Fidlar Technologies v. LPS Real Estate Data Solutions, Inc.
Most recently, the U.S. Court of Appeals for the Seventh Circuit addressed in Fidlar Tech. v. LPS Real Estate Data Solutions Inc., 810 F.3d 1075, 7th Cir. whether a data analytics company that accessed a technology company’s online real estate data violated the CFAA.
In Fidlar, the plaintiff, Fidlar Technologies, had developed software for county offices to manage public land records. Fidlar licensed software to the counties, and the counties contracted with users for access to their records through the Internet.
The defendant, LPS Real Estate Data Solutions (LPS), was a data analytics company that developed a web harvester to download county records en masse through Fidlar’s system. Fidlar sued LPS for trespass to chattels and violation of the CFAA for harvesting the data. On appeal, the Seventh Circuit affirmed the lower court’s decision in favor of LPS.
The central issues on appeal were (a) whether LPS intended to defraud Fidlar for purposes of CFAA Section 1030(a)(4) (prohibiting any person from “knowingly and with intent to defraud, access[ing] a protected computer without authorization, or exceed[ing] authorized access, and by means of such conduct further[ing] the intended fraud and obtain[ing] anything of value”) and (b) whether LPS caused damage to Fidlar.
On the first issue, the court rejected Fidlar’s theory that evidence that LPS avoided printing fees by using its web crawler indicated intent to defraud. In reaching this conclusion, the court relied on a number of highly context-specific facts, including that LPS didn’t understand that downloading documents regularly incurred a “printing” fee and that LPS paid the same full-subscription amount to counties that didn’t charge for printing as those that did, so its intent was to download documents quickly, not to avoid fees.
On the second point, the court found that LPS caused no damage to Fidlar. First, it rejected Fidlar’s contention that, by not tracking the documents it accessed and downloaded, LPS was accessing Fidlar’s computer in an unauthorized manner, thus causing damage. Second, the court also dismissed the theory that LPS caused damage to Fidlar’s “system” by avoiding tracking, because the CFAA only protects computers, not systems.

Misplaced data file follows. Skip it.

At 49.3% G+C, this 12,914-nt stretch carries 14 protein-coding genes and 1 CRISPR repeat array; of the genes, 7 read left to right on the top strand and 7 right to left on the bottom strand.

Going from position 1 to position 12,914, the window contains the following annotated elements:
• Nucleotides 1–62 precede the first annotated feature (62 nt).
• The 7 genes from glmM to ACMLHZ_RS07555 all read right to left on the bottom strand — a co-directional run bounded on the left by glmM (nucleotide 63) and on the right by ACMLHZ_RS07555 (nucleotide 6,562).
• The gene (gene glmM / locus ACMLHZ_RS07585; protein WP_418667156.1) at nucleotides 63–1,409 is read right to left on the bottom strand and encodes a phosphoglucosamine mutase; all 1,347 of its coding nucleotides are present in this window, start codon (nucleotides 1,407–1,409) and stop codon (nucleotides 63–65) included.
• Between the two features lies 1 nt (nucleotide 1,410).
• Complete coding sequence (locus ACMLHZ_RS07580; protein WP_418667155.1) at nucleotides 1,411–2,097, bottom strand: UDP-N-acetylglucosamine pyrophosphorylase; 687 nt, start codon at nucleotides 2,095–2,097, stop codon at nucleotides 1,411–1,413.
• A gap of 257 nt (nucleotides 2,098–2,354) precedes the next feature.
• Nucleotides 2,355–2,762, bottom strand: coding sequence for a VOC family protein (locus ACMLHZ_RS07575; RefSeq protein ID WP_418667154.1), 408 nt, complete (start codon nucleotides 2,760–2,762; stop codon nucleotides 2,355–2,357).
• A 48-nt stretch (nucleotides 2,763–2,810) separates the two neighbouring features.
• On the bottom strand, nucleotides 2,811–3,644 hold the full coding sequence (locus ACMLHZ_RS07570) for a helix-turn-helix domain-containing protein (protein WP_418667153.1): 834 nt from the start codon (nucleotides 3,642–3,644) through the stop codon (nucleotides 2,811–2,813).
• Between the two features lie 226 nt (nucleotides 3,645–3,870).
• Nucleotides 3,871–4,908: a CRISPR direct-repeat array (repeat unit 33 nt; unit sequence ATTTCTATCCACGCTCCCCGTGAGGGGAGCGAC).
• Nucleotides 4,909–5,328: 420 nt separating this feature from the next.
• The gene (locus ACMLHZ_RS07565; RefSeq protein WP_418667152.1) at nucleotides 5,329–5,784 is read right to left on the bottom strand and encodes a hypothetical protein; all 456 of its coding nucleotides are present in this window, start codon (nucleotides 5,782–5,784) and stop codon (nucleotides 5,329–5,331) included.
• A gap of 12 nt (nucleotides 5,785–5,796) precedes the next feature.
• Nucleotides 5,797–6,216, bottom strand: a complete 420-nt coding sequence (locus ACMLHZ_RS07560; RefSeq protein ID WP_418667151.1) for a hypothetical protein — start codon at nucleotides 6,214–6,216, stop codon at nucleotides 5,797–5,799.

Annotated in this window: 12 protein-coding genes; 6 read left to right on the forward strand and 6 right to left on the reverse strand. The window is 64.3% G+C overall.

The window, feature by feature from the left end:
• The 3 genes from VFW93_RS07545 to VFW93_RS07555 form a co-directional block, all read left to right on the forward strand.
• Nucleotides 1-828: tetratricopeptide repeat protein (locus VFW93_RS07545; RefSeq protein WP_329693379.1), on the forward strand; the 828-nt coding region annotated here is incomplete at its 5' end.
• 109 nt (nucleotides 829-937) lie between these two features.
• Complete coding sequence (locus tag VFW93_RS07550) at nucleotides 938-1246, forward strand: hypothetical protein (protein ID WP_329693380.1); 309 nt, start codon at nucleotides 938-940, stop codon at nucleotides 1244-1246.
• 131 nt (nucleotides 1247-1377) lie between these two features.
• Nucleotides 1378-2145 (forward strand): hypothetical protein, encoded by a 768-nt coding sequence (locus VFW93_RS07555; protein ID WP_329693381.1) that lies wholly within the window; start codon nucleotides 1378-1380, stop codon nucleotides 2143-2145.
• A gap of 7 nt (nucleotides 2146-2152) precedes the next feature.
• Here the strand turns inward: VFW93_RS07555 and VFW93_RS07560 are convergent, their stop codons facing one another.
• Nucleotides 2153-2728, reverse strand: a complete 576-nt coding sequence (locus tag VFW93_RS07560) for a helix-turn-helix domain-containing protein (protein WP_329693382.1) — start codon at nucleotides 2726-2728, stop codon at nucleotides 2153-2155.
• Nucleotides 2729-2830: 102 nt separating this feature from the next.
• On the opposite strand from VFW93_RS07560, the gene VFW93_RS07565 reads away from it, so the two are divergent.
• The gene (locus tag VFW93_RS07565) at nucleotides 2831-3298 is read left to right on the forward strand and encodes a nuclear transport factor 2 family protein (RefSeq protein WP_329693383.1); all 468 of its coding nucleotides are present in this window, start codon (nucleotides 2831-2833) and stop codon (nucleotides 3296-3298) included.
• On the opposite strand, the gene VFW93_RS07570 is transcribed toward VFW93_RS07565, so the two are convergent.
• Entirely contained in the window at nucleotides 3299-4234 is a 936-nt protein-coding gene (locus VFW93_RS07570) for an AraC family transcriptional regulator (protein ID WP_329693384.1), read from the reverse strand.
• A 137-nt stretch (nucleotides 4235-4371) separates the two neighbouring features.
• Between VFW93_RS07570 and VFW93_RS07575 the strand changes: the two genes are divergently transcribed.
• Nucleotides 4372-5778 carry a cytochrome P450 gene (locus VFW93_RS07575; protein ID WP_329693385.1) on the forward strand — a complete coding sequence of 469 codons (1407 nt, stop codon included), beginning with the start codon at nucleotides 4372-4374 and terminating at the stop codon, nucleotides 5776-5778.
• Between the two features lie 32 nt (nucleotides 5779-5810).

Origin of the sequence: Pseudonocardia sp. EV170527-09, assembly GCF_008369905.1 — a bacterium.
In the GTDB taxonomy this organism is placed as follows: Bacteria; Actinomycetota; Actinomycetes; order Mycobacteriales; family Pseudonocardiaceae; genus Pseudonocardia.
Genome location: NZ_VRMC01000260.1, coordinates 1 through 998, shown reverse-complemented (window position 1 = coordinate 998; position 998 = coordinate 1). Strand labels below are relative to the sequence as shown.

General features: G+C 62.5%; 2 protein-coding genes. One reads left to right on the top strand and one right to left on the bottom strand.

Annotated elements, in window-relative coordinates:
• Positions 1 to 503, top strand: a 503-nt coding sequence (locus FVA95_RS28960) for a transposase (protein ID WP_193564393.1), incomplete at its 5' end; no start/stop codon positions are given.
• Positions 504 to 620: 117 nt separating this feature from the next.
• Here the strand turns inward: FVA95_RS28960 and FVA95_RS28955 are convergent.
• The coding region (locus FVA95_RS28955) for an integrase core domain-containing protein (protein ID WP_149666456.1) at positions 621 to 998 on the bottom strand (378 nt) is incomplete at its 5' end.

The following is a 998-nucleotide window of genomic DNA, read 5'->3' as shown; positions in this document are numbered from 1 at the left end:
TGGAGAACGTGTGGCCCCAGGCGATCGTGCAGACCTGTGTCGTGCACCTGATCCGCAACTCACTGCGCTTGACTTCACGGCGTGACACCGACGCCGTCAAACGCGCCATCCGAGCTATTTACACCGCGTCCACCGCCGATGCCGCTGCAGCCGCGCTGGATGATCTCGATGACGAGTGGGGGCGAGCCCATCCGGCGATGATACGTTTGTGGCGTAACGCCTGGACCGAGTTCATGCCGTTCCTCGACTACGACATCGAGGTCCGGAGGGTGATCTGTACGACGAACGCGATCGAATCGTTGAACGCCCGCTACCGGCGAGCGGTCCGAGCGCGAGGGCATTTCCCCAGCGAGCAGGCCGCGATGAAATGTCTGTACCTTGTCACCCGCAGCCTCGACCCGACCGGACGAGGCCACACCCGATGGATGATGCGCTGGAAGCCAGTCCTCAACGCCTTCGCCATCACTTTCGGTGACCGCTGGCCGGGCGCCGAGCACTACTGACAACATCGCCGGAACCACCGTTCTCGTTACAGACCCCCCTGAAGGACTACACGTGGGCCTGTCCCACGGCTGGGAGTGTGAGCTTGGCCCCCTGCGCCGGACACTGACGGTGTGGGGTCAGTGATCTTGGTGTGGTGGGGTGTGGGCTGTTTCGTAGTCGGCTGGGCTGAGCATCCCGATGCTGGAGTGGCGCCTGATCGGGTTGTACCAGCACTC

Lessons Learned from Resultly and Fidlar
Both Resultly and Fidlar addressed whether a website owner can successfully sue a scraper for CFAA violations in the absence of a contract or other restriction (e.g., robots.txt) on scraping website content. In both cases, the courts determined that the CFAA theories posited by the plaintiffs were unconvincing.
It should be noted that the courts in these cases confined their analyses to the plaintiffs’ CFAA claims, and it may well be that website owners in future cases are able to assert more successful claims under different theories of liability, even in the absence of clear contractual restrictions. However, one potential trend from these and previous cases is that courts are less willing to rule in favor of website owners where there is no enforceable contract prohibiting scraping, particularly where the scraping isn’t competitive.
Thus, as the case law begins to address less competitive and more analytical uses for scraping, it will be interesting to see whether courts in those cases will find relevant whether a website owner has used the robots.txt protocol, and what instructions were given, in determining whether a scraper violated law.
The legal landscape relating to web crawling and scraping is still taking shape, and courts are still at the nascent stage of considering claims based on crawling or scraping for analytics purposes. Moreover, whether scraping or crawling for analytics purposes raises legal concerns is a highly fact-specific inquiry.
Nonetheless, the cases to date, including the two recent cases discussed above, suggest a number of issues that should be considered both by website owners and by those who seek to perform analytics using data gathered from web-based sources, including:
use of technological tools to deter unwanted crawling or scraping or to specify crawl rates, including but not limited to the robots.txt protocol;
whether access to the website is protected such that a claim under the CFAA or California’s Penal Section 502 may be alleged;
whether data on the website content is protected by copyright; and
whether the website owner will license or authorize uses of content.
It is inevitable that the uses of crawling and scraping for analytics purposes will continue to develop and that the courts will continue to grapple with the facts and legal theories applicable to instances of crawling and scraping. While the law continues to develop in this area, both website owners and scrapers should remain aware of signposts that have been identified in prior cases and be vigilant about staying abreast of future developments.
This article is made available by the lawyer or law firm publisher for educational purposes only as well as to give you general information and a general understanding of the law, not to provide specific legal advice. By reading this article you understand that there is no attorney client relationship between you and the article author. This article should not be used as a substitute for competent legal advice from a licensed professional attorney in your state. © 2016 Perkins Coie LLP.